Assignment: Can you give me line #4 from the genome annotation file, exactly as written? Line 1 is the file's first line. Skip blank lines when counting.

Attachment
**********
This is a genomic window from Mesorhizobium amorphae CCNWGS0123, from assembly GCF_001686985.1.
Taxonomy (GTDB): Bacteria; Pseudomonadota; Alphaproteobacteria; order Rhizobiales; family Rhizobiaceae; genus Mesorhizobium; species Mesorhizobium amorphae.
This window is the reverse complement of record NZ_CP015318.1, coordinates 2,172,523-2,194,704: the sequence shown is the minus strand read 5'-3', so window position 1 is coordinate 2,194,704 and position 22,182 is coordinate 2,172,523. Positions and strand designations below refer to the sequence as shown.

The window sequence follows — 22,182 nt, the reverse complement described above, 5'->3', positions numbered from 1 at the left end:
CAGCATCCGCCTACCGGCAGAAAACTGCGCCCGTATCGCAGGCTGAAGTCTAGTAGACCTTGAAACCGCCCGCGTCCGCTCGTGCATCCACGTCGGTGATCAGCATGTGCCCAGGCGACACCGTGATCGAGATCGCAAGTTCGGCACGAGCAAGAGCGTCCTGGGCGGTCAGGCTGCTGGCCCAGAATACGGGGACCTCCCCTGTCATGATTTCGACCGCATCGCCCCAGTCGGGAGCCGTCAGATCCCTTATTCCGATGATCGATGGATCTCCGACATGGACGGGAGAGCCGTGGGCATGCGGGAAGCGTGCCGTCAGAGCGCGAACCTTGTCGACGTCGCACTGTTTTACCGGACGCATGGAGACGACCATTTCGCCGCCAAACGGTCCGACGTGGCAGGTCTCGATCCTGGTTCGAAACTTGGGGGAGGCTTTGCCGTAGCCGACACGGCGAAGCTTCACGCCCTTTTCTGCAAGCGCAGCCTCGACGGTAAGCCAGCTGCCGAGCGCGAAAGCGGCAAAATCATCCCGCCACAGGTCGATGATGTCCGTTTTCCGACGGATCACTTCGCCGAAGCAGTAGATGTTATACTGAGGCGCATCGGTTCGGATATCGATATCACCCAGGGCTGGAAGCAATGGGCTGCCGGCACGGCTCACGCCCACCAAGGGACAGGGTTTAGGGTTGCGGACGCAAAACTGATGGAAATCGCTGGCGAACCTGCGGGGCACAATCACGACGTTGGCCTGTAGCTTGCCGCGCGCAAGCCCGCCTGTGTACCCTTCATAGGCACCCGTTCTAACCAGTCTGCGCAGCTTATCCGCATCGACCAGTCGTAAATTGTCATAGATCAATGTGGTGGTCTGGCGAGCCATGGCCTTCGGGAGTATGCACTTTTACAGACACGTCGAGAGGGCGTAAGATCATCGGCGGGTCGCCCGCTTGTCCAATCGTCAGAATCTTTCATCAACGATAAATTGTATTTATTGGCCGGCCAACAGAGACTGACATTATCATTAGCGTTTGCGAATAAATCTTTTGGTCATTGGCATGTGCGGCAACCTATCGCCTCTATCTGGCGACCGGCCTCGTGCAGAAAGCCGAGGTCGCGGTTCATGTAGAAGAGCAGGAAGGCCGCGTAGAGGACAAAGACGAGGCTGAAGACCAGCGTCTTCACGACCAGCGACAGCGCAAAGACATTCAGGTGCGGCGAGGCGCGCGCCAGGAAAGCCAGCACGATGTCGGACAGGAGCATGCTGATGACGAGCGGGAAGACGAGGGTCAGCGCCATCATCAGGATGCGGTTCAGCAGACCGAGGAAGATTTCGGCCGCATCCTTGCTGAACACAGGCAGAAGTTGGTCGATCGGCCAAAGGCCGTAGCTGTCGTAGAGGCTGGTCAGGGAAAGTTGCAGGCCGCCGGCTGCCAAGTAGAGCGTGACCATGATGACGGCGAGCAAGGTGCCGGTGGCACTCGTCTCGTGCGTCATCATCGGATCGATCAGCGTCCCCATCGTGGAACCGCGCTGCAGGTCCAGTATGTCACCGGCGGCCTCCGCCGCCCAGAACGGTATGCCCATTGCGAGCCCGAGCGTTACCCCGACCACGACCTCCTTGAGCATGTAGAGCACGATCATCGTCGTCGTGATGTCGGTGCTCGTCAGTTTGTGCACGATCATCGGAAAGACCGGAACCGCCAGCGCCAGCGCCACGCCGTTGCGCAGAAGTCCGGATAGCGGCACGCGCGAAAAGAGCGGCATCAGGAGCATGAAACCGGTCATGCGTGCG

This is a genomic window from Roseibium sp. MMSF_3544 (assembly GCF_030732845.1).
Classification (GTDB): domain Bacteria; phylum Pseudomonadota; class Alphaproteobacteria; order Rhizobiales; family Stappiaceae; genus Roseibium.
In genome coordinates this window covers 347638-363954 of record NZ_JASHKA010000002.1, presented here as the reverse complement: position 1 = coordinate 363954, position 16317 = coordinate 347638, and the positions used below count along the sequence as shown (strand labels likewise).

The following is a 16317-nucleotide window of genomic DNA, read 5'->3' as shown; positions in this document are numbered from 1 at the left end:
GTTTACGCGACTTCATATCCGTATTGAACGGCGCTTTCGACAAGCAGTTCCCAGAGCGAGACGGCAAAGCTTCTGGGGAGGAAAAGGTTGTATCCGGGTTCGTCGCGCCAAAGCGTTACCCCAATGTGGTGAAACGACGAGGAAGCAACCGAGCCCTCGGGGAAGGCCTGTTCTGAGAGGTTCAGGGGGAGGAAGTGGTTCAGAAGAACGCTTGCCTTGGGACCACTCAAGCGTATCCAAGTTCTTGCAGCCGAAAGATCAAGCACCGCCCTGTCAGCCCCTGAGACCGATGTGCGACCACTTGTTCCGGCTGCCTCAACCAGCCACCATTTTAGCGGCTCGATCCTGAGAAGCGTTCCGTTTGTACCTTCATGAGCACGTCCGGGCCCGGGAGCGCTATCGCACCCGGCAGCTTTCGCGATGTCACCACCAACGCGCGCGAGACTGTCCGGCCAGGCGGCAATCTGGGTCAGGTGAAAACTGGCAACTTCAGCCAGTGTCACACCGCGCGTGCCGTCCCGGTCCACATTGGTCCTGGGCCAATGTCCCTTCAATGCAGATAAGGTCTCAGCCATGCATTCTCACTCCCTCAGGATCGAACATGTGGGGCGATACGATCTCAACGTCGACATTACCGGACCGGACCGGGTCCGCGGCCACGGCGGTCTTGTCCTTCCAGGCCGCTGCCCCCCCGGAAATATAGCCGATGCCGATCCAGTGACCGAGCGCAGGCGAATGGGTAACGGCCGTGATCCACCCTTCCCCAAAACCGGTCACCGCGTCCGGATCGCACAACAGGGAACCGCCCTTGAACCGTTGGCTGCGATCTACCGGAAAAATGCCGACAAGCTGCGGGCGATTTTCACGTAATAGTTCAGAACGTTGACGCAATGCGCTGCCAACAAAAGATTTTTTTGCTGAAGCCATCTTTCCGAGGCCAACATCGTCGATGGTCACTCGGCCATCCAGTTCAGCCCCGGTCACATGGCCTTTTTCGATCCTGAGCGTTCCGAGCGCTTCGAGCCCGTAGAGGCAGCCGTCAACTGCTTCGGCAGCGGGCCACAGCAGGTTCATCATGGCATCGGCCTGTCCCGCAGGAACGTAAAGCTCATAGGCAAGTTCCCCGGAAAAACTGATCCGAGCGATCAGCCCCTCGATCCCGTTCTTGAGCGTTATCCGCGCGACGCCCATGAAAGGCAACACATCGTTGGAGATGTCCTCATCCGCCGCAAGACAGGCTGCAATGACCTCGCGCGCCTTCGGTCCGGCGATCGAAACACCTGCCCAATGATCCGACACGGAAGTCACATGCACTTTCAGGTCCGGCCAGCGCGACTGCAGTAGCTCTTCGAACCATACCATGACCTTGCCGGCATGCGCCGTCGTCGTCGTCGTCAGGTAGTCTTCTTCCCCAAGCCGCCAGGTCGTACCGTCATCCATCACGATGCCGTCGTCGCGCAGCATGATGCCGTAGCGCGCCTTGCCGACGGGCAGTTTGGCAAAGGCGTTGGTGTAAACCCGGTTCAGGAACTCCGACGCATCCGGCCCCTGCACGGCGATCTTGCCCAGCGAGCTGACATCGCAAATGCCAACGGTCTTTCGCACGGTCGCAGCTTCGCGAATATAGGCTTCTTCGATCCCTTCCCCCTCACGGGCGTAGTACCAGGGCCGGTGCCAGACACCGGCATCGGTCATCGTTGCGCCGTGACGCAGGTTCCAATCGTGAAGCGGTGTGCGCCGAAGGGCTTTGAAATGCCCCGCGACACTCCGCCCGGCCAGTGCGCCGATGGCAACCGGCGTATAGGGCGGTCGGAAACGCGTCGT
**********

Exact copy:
The window sequence follows — 22,182 nt, the reverse complement described above, 5'->3', positions numbered from 1 at the left end: